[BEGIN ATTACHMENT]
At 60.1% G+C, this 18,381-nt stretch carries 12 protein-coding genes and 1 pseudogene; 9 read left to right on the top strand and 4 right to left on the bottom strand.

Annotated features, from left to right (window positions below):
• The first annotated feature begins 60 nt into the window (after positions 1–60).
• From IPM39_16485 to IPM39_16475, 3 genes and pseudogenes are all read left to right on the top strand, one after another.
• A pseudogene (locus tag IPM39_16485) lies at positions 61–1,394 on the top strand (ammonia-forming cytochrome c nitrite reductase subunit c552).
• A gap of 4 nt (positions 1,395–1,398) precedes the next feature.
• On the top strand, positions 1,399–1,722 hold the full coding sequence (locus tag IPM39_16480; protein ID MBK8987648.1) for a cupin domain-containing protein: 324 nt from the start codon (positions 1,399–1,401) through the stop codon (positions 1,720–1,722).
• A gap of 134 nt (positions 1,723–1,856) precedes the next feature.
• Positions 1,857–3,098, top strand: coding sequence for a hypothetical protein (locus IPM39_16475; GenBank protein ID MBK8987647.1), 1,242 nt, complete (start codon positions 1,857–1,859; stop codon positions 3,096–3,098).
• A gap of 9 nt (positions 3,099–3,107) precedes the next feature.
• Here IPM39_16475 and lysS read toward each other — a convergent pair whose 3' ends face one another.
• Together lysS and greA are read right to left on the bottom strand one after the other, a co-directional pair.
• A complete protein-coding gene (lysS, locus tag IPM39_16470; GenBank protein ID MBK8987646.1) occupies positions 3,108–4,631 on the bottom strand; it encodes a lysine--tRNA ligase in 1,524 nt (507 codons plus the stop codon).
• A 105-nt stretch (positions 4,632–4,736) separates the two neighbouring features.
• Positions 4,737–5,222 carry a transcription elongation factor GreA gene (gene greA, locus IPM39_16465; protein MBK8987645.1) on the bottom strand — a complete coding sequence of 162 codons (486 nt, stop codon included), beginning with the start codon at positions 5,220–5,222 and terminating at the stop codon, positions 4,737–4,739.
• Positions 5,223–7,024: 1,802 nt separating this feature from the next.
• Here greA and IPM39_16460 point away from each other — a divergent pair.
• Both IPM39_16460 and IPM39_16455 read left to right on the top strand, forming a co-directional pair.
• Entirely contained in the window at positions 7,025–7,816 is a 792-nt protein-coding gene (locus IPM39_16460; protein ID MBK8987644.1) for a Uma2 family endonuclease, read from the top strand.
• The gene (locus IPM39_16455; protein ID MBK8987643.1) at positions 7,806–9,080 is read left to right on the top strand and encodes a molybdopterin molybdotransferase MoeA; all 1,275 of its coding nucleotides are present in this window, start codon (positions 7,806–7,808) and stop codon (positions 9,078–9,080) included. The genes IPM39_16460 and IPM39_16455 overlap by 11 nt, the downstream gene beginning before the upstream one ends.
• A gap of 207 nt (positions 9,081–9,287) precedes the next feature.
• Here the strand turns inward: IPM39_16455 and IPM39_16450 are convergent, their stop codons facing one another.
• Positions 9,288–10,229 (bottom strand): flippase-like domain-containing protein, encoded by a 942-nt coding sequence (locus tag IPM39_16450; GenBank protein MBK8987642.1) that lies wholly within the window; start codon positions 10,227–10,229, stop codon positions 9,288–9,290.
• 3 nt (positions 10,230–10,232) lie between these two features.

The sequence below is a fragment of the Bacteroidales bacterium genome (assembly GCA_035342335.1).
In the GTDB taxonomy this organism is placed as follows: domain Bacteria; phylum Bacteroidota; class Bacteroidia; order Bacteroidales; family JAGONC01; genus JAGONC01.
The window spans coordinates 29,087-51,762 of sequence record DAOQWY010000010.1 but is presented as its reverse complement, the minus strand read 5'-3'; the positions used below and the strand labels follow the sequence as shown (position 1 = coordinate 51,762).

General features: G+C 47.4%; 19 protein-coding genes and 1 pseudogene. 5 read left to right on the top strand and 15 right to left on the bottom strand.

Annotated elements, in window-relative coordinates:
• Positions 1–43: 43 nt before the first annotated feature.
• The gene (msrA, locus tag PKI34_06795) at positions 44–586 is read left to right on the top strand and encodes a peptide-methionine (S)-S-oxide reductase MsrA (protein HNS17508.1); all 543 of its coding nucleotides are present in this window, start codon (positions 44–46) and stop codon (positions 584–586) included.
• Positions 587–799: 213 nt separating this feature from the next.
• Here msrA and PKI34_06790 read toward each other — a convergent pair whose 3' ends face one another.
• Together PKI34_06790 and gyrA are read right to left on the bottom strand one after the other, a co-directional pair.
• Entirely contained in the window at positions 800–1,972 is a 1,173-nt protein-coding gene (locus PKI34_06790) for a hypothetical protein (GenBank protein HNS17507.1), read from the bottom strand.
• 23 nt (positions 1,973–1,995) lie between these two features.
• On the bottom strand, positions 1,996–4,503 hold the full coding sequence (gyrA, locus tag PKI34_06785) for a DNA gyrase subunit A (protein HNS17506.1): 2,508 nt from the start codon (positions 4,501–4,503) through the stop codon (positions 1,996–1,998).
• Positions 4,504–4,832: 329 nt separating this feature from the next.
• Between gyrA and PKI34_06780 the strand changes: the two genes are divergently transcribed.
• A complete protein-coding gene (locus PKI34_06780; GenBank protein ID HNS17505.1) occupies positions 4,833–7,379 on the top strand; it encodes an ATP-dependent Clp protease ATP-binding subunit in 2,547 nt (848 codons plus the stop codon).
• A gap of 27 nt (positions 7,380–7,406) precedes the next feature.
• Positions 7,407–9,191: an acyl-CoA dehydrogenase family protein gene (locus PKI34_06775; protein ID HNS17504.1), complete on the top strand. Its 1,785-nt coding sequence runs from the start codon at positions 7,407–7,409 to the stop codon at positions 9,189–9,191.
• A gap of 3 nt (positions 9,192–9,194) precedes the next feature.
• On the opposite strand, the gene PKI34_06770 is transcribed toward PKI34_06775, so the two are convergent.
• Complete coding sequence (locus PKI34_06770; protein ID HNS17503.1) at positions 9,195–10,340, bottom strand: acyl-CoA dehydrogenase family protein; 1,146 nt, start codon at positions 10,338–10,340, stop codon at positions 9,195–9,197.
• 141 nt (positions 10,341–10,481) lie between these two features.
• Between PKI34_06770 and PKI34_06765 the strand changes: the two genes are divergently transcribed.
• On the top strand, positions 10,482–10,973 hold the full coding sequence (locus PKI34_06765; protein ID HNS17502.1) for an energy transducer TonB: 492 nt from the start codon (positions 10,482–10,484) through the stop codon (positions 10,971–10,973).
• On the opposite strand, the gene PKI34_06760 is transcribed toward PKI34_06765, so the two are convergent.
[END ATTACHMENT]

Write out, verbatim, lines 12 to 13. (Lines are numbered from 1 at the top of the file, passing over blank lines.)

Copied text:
• Together lysS and greA are read right to left on the bottom strand one after the other, a co-directional pair.
• A complete protein-coding gene (lysS, locus tag IPM39_16470; GenBank protein ID MBK8987646.1) occupies positions 3,108–4,631 on the bottom strand; it encodes a lysine--tRNA ligase in 1,524 nt (507 codons plus the stop codon).